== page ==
TotalEnergies announced at its annual Investor Day presentation yesterday that production from its Mozambique LNG project (the former Anadarko/Occidental project) is now expected in 2026 (a replay can be found here). This marks a two-year delay in first gas compared with the original project timetable, under which – and reiterated as recently as August 2020 – production was expected by 2024. The new production date, however, relies on the assumption (and it is only an assumption) that project activity resumes in 2022 (ie next year), although no specific month for the resumption of activity was mentioned.
The revised timetable comes after the company declared force majeure on the Mozambique LNG project in April 2021 following the deterioration in the security situation in the north of the Cabo Delgado province, where the project is based. Total said at the time that the project would be delayed by at least a year. The targeted 2022 date for a resumption in activity is therefore consistent with that –as no month was given, we might expect it to be around April 2022.
Of course, what this also means is that the one-year closure has had a knock-on effect in terms of a two-year delay in production (we're not LNG experts so don't know the technical details as to why). There was, however, no suggestion that the project will be reshaped or scaled back in response to the delay, or to reflect any expected changes in the outlook for the global LNG market. Total's Mozambique LNG project is US$20bn in size (in terms of post-FID investment).
The planned resumption of work at Total's facility follows the recent success of Mozambique's armed forces, with help from Rwanda and the SADC, at reclaiming areas in Cabo Delgado province that had been seized by militants after the insurgency earlier this year. However, it remains to be seen whether this success will prove durable.
Total's announcement should be good news for the country's LNG industry. Total's project is one of three large LNG projects in Mozambique, although their status is mixed. As far as we understand, ENI's US$5bn Floating LNG (FLNG) project has not been affected by the northern insurgency (which makes sense given its nature) and is still on track for first gas in 2022. However, Exxon Mobil's US$30bn offshore LNG project is still awaiting the final investment decision (FID), which has been repeatedly delayed even before Covid and the insurgency, and is currently on hold.
The uncertainty over the LNG timeline, especially over Total's project, post-Covid and the northern insurgency, has been one of the main concerns among bondholders in Mozambique and it came up as a topic of conversation in our recent set of client meetings in London. And it's probably the Total project that matters most because we already knew the ENI project was on track while Exxon Mobil's was already delayed. And the ENI project is much smaller, so less transformative than Total's. We think investors, who had already got used to the idea of a one-year delay at best in Total's case, should be able to tolerate a two-year delay, now that has been confirmed. However, a longer delay would be more of a concern, while failure to resume Total's project really would be a game-changer.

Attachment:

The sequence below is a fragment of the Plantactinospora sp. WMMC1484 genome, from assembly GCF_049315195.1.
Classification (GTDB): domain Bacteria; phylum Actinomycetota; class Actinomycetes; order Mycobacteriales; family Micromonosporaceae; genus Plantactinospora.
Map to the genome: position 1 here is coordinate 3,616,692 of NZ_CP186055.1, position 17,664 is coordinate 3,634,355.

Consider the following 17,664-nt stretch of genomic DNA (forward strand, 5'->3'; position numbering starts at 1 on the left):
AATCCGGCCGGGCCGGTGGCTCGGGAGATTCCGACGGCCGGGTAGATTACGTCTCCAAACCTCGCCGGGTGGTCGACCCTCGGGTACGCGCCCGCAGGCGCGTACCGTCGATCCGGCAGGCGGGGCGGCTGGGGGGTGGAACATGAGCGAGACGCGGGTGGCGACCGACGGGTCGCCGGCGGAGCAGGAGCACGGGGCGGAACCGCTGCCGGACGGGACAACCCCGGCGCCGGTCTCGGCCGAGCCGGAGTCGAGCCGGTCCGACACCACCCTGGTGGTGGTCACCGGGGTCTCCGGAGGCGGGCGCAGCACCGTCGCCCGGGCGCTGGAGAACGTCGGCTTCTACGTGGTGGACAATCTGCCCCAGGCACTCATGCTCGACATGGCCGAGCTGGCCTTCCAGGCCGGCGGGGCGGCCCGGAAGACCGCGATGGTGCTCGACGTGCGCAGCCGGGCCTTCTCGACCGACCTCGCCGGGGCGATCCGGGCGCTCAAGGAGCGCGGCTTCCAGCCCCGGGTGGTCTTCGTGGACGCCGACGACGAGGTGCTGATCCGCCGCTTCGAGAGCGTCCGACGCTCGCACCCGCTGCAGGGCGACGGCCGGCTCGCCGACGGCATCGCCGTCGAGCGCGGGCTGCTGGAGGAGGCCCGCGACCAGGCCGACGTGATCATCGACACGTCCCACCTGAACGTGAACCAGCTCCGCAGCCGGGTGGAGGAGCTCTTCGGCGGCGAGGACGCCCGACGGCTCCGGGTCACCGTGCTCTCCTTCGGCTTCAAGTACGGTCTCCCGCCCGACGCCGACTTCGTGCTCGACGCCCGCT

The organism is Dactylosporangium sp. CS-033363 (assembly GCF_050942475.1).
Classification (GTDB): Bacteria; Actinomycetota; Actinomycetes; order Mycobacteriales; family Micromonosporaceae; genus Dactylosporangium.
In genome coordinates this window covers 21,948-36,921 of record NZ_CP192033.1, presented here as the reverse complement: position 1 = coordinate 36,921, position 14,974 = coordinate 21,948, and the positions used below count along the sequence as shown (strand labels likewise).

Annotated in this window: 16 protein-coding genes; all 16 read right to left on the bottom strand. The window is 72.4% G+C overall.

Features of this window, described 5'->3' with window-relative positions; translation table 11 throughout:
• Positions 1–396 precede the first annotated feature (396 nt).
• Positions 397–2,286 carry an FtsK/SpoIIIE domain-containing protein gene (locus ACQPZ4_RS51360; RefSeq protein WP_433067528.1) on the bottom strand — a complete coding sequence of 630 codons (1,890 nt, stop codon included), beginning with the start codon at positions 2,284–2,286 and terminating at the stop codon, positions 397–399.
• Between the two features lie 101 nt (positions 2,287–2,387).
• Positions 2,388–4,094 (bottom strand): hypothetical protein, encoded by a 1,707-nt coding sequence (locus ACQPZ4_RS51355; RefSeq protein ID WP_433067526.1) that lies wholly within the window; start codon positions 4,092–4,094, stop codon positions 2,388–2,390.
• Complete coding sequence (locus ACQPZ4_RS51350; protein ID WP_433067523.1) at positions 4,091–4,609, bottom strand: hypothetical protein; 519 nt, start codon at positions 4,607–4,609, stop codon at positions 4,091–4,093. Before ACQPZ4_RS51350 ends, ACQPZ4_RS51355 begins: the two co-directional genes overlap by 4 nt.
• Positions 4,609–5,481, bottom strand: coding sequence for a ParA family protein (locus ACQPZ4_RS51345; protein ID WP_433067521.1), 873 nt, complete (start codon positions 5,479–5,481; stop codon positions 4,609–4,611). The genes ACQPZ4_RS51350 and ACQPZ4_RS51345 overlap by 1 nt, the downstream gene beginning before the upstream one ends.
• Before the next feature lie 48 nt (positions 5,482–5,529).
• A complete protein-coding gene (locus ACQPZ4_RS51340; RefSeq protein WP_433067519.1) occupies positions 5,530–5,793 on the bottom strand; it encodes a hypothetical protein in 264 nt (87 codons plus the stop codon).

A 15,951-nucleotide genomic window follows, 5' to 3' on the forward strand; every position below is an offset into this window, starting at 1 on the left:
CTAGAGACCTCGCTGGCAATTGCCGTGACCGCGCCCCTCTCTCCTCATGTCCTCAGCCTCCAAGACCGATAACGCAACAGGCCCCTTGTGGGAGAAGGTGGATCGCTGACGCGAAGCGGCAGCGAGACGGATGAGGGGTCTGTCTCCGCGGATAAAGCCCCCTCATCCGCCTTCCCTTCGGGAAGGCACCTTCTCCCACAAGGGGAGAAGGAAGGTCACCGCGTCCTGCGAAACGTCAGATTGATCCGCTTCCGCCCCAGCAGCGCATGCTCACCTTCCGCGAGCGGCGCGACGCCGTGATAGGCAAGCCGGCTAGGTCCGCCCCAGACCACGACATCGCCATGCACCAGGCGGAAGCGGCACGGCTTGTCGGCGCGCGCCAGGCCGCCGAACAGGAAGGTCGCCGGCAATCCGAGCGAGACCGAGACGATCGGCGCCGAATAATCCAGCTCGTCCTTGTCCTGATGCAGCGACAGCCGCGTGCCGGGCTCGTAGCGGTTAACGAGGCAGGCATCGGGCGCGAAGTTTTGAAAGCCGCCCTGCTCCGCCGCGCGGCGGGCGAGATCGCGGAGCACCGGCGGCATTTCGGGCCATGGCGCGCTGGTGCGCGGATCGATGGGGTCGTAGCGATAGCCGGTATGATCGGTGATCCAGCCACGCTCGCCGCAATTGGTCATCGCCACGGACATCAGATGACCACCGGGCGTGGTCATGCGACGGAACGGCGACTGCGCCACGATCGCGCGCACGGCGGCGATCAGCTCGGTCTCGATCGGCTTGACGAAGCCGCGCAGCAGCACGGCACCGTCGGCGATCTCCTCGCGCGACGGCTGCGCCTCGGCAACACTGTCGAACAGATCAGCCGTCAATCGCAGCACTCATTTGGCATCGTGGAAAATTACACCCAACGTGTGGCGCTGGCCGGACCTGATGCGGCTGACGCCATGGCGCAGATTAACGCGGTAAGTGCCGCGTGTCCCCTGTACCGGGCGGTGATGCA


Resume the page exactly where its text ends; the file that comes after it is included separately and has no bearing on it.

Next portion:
We think better visibility over the LNG timeline should help to support the bonds. Debt service should be manageable in any case, for the time being, comprising interest only until 2028, when amortisation then begins. Investors might be more worried if amortisation began before first gas from Total arrived. And the interest-only part is quite low, for now, amounting to only US$45mn per annum until 2023, although it then increases to US$81mn when the coupon steps up from 5% to 9% in 2024.
Bondholders might find even more comfort if the authorities sought an IMF programme, but this doesn't look to be on the agenda for now. Meanwhile, the IMF's SDR allocation (worth US$312mn for Mozambique) and DSSI relief (Mozambique benefited from cash flow relief under the final extension of DSSI from the Paris Club on 7 September) should help to boost near-term liquidity. That said, the shadow of the Common Framework may make some investors nervous, despite the authorities' efforts to allay such concerns (although, in that regard, an IMF programme could also be seen as a double-edged sword). Mozambique's public debt is still high, projected at 125% of GDP this year by the IMF in the April 2021 WEO, but seen as sustainable over the longer term on the back of the expected gas revenues.
We maintain our Buy on MOZAM 5% 2031, with a yield of 10.2% (price US$86.4) as of cob 28 September on Bloomberg (mid price basis). The bonds have broadly matched the index this year, with a total return of -1% YTD. There could now be a window for outperformance.